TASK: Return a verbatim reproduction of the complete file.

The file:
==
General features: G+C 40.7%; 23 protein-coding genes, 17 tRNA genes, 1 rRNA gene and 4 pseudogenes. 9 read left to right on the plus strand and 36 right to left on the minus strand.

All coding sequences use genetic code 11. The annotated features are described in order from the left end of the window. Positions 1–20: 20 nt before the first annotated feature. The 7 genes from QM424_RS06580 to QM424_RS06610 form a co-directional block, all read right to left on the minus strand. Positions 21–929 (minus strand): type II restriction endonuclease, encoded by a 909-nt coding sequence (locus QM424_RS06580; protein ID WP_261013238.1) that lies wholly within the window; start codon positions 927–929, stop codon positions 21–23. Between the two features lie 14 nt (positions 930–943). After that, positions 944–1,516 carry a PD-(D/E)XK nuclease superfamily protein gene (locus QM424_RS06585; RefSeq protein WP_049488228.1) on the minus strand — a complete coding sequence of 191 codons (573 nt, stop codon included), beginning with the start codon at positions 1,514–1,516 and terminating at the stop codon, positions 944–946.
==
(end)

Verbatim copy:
General features: G+C 40.7%; 23 protein-coding genes, 17 tRNA genes, 1 rRNA gene and 4 pseudogenes. 9 read left to right on the plus strand and 36 right to left on the minus strand.

All coding sequences use genetic code 11. The annotated features are described in order from the left end of the window. Positions 1–20: 20 nt before the first annotated feature. The 7 genes from QM424_RS06580 to QM424_RS06610 form a co-directional block, all read right to left on the minus strand. Positions 21–929 (minus strand): type II restriction endonuclease, encoded by a 909-nt coding sequence (locus QM424_RS06580; protein ID WP_261013238.1) that lies wholly within the window; start codon positions 927–929, stop codon positions 21–23. Between the two features lie 14 nt (positions 930–943). After that, positions 944–1,516 carry a PD-(D/E)XK nuclease superfamily protein gene (locus QM424_RS06585; RefSeq protein WP_049488228.1) on the minus strand — a complete coding sequence of 191 codons (573 nt, stop codon included), beginning with the start codon at positions 1,514–1,516 and terminating at the stop codon, positions 944–946.